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The Political Situation. Schreiner, Olive, 1855–1920.
page: 60


I believe I shall not be suspected of unreasonable advocacy of Boer rule; but I do contend that South Africa as a whole, and the English-speaking world at large, would have lost less by the civilisation of these countries under the auspices of the Boer flag than under that of the Chartered Company. Boer rule has its evils; the Boer is seldom just and considerate to the aborigines of a country which he annexes page: 61 (though, as a rule, I do not know whether they tend to disappear faster under his rule than under that of other white men); but as far as the European is concerned, the rule in a Boer republic is, in most respects, healthy and natural. The Cape Colonist or foreigner from Europe has never been refused admittance to these republics; and if in the Transvaal the civic franchise has been somewhat injudiciously withheld from certain newcomers, they possess every other privilege and right. As time passes the little racial line between English colonists and their forerunners will pass away page: 62 throughout South Africa; the English language will be universally used by all cultured persons; English manners and customs will prevail (Pretoria is to-day more English than Cape Town!); and in the long run, which in this case will only be a run of thirty or forty years, it will make no difference whether any part of this country was first civilised under the flag of the Boer or the Englishman. The incoming streams of English-speaking men and women will slowly but continuously mingle themselves with the body of earlier settlers, and in forty years' time, whether we wish it or do not, there will page: 63 be no Boer or Englishman as such in South Africa—only the great South African people, speaking the English tongue, following English precedents, and as closely united to England as Australia or Canada.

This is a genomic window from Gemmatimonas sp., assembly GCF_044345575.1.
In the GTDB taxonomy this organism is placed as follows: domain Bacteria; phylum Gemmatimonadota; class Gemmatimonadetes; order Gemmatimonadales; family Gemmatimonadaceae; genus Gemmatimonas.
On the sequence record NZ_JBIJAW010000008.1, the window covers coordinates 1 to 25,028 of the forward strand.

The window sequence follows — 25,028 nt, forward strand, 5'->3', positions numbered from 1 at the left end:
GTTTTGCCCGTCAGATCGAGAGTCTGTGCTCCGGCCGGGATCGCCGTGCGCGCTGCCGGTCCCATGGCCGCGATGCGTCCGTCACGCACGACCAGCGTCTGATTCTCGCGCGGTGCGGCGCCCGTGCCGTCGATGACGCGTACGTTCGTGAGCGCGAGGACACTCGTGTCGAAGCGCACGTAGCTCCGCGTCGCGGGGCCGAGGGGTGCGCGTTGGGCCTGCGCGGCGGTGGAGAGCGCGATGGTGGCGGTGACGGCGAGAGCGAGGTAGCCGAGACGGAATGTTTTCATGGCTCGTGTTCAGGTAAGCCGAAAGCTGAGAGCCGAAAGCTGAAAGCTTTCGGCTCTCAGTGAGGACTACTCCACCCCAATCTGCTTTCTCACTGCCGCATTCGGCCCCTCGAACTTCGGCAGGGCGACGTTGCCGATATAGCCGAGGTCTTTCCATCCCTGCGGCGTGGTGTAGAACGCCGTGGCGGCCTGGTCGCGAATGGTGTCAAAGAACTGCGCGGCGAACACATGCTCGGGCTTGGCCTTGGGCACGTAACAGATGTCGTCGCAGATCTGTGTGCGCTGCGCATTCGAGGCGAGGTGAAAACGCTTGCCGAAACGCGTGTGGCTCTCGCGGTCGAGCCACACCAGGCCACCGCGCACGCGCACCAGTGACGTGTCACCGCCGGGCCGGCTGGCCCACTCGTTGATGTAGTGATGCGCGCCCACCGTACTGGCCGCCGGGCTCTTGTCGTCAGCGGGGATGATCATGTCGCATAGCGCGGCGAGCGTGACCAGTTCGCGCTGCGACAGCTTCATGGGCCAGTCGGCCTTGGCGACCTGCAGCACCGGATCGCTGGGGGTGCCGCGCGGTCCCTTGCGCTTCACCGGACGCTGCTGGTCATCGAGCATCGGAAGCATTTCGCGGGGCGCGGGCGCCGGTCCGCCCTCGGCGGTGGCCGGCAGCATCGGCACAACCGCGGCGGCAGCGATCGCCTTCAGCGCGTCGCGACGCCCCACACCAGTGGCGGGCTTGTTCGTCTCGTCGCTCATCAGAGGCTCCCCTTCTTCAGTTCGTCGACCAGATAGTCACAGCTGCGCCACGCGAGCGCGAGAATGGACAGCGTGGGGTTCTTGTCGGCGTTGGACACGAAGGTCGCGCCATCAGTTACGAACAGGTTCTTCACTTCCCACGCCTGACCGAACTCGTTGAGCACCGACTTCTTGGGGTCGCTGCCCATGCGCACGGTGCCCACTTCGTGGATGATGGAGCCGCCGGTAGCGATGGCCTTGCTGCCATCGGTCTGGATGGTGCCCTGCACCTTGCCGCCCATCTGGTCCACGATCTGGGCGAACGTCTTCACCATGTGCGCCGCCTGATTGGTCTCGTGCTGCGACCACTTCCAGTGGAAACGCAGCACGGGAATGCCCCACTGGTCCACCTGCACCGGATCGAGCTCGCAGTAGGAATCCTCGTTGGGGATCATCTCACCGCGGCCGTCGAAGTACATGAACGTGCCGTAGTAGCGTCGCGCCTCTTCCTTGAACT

This process of amalgamation and growth was in progress long before the European speculator arrived among us, and it will go on were the Fates to remove him from us tomorrow.

Had Dutch Voortrekkers taken possession of the regions between the Zambesi and Transvaal there would not, on the whole, have been greater loss of native life, nor more perfidy in page: 64 dealing with them, than under the Chartered Company; and one gigantic evil which is now fixing itself upon those territories would not have come into existence. The Boer tradition, like that of the genuine English settler all over the world, has been this: that, in the new lands they inhabited, the soil and the valuable productions of the land should be apportioned fairly among the men who came personally to dwell and labour on it with their wives and families. Rare minerals have not even as a rule been regarded as the property of the individuals in whose lands they were page: 65 found, but they have been regarded as the property of the community, to any member of which it was open to obtain a share in that property if he were willing to expend his own labour upon it. In States founded in this manner the land and its wealth tended to be distributed with tolerable equality throughout the community. This will never be in Rhodesia. By the time the mass of men from the Colony or Europe enter the country they will find everything of value—mines, fertile lands, town properties—all in the hands of a small knot of men headed by the leaders of the Chartered page: 66 Company, consisting in part of persons who have never seen South Africa, such as the Duke of Fife and others.